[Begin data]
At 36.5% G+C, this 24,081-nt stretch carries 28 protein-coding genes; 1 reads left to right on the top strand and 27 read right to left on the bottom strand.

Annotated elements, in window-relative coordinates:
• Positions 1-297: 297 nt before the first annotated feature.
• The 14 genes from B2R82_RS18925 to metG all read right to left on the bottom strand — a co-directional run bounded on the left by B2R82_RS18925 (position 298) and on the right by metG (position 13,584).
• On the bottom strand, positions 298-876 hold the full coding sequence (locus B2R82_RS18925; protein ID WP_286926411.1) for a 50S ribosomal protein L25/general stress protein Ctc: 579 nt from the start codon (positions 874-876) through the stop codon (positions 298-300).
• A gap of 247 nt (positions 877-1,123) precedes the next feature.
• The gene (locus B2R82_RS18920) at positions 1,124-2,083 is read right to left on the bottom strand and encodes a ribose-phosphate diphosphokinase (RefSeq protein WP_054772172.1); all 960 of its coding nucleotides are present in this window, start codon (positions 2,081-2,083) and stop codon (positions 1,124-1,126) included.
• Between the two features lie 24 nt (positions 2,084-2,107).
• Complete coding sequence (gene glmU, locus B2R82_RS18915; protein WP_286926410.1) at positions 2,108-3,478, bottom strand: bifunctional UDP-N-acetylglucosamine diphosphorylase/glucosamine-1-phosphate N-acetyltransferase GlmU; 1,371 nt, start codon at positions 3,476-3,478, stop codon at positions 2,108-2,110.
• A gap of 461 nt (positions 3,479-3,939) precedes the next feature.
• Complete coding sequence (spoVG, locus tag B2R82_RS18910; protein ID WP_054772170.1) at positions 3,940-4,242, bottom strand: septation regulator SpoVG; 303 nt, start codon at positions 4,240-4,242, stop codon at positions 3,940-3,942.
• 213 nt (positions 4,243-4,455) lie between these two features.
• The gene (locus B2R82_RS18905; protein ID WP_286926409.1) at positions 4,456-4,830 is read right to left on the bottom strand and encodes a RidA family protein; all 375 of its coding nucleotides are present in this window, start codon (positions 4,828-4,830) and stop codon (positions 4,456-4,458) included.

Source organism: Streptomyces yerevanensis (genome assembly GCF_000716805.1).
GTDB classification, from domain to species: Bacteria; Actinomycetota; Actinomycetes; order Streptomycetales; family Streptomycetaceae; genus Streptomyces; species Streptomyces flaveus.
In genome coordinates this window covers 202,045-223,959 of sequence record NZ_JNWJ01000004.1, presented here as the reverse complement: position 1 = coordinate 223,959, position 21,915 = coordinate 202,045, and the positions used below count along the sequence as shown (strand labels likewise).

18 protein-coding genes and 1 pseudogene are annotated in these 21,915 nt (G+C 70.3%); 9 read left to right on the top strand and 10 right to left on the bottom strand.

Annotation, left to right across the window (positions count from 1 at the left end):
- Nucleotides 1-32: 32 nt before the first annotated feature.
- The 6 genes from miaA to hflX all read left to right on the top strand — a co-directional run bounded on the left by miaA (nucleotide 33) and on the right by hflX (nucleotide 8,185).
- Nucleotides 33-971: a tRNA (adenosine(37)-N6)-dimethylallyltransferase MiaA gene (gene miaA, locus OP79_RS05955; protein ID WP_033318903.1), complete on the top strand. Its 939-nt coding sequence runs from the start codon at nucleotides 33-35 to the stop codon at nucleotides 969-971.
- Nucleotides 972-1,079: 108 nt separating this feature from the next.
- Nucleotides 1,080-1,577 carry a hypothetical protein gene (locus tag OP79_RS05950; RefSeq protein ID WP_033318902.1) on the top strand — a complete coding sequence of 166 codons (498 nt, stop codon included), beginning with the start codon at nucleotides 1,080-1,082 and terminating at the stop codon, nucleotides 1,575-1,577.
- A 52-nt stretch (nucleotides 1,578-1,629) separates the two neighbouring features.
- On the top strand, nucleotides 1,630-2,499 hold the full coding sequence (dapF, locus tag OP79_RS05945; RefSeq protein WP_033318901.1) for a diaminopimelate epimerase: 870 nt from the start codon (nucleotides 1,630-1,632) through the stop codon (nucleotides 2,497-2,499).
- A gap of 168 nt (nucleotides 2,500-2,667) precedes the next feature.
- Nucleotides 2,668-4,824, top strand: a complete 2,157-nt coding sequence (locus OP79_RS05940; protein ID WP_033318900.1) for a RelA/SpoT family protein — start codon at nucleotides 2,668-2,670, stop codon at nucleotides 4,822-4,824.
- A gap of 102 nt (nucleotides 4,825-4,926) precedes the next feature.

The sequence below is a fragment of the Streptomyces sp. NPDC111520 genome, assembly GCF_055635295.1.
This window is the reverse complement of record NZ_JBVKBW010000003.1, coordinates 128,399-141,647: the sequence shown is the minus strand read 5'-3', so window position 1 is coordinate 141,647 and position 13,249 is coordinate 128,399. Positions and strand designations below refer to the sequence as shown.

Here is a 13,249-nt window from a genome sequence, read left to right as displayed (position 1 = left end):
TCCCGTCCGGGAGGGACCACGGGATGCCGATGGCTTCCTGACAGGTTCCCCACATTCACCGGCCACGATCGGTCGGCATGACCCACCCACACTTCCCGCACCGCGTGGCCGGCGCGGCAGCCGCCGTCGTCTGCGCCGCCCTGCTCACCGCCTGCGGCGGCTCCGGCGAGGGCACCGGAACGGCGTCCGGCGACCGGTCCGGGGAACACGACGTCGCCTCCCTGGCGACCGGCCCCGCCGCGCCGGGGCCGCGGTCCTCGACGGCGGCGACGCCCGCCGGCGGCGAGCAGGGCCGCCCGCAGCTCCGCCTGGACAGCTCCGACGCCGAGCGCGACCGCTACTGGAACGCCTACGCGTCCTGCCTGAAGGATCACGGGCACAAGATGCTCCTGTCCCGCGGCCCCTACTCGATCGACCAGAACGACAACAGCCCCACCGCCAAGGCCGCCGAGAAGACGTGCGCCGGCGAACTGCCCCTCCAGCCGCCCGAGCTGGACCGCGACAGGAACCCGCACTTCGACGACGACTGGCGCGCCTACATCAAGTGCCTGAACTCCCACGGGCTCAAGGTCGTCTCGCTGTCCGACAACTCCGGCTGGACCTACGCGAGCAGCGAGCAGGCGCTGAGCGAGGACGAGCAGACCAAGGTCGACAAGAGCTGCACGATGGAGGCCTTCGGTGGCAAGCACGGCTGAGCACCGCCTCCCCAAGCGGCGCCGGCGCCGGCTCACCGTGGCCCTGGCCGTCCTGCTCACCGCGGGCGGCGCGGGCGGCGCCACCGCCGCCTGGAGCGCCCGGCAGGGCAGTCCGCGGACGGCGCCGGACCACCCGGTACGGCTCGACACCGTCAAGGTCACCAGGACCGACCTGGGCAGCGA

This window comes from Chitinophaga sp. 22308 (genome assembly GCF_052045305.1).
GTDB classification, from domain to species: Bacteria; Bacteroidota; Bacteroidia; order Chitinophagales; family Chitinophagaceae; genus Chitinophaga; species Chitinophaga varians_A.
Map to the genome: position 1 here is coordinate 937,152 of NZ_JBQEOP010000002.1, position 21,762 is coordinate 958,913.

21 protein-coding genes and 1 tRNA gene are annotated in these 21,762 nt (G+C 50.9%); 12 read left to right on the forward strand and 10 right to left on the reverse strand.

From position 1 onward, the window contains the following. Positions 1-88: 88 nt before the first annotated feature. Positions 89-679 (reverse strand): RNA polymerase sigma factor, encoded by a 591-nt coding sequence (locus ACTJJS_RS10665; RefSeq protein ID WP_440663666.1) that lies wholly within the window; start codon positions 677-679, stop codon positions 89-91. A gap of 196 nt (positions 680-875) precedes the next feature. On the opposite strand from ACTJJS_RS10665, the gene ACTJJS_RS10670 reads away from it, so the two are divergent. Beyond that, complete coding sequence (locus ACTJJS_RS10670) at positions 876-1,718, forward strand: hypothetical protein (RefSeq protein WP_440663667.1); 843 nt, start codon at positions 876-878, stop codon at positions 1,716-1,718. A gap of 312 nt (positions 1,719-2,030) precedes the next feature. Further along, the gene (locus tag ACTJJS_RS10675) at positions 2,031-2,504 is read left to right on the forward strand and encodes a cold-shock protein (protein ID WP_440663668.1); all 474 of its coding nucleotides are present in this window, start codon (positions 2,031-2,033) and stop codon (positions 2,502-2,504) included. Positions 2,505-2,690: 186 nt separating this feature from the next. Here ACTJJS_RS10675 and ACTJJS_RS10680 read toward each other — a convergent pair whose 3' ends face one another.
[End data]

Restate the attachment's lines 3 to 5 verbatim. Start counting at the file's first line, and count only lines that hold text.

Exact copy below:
• Positions 1-297: 297 nt before the first annotated feature.
• The 14 genes from B2R82_RS18925 to metG all read right to left on the bottom strand — a co-directional run bounded on the left by B2R82_RS18925 (position 298) and on the right by metG (position 13,584).
• On the bottom strand, positions 298-876 hold the full coding sequence (locus B2R82_RS18925; protein ID WP_286926411.1) for a 50S ribosomal protein L25/general stress protein Ctc: 579 nt from the start codon (positions 874-876) through the stop codon (positions 298-300).